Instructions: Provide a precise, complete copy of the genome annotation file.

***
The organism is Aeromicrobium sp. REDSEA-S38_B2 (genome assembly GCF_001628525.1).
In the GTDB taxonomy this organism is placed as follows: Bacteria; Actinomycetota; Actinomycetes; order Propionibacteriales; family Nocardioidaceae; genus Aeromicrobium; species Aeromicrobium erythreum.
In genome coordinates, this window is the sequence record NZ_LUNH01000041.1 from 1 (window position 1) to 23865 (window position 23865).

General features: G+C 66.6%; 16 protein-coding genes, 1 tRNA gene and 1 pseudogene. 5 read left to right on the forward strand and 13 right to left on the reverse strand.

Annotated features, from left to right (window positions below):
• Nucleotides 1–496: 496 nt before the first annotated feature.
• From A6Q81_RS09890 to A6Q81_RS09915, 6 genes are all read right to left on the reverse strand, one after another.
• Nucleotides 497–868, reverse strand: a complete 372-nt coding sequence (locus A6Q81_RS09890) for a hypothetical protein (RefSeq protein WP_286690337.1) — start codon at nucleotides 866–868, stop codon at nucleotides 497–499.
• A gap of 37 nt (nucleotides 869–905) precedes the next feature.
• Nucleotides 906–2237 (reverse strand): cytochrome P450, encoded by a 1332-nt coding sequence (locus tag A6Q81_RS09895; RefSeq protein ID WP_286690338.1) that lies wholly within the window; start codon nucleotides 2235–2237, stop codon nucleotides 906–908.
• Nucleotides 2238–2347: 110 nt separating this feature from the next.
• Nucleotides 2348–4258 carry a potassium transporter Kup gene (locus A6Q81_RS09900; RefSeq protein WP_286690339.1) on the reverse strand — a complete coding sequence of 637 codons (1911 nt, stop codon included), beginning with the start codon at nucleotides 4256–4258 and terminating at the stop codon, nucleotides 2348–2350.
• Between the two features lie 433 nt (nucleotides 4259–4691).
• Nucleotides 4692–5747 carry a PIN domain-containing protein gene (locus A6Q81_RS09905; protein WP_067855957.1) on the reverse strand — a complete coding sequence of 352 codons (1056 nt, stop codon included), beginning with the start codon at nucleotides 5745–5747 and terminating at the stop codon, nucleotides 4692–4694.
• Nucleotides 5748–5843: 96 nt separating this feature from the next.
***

The organism is Aeromicrobium sp. REDSEA-S38_B2 (genome assembly GCF_001628525.1).
In the GTDB taxonomy this organism is placed as follows: Bacteria; Actinomycetota; Actinomycetes; order Propionibacteriales; family Nocardioidaceae; genus Aeromicrobium; species Aeromicrobium erythreum.
In genome coordinates, this window is the sequence record NZ_LUNH01000041.1 from 1 (window position 1) to 23865 (window position 23865).

General features: G+C 66.6%; 16 protein-coding genes, 1 tRNA gene and 1 pseudogene. 5 read left to right on the forward strand and 13 right to left on the reverse strand.

Annotated features, from left to right (window positions below):
• Nucleotides 1–496: 496 nt before the first annotated feature.
• From A6Q81_RS09890 to A6Q81_RS09915, 6 genes are all read right to left on the reverse strand, one after another.
• Nucleotides 497–868, reverse strand: a complete 372-nt coding sequence (locus A6Q81_RS09890) for a hypothetical protein (RefSeq protein WP_286690337.1) — start codon at nucleotides 866–868, stop codon at nucleotides 497–499.
• A gap of 37 nt (nucleotides 869–905) precedes the next feature.
• Nucleotides 906–2237 (reverse strand): cytochrome P450, encoded by a 1332-nt coding sequence (locus tag A6Q81_RS09895; RefSeq protein ID WP_286690338.1) that lies wholly within the window; start codon nucleotides 2235–2237, stop codon nucleotides 906–908.
• Nucleotides 2238–2347: 110 nt separating this feature from the next.
• Nucleotides 2348–4258 carry a potassium transporter Kup gene (locus A6Q81_RS09900; RefSeq protein WP_286690339.1) on the reverse strand — a complete coding sequence of 637 codons (1911 nt, stop codon included), beginning with the start codon at nucleotides 4256–4258 and terminating at the stop codon, nucleotides 2348–2350.
• Between the two features lie 433 nt (nucleotides 4259–4691).
• Nucleotides 4692–5747 carry a PIN domain-containing protein gene (locus A6Q81_RS09905; protein WP_067855957.1) on the reverse strand — a complete coding sequence of 352 codons (1056 nt, stop codon included), beginning with the start codon at nucleotides 5745–5747 and terminating at the stop codon, nucleotides 4692–4694.
• Nucleotides 5748–5843: 96 nt separating this feature from the next.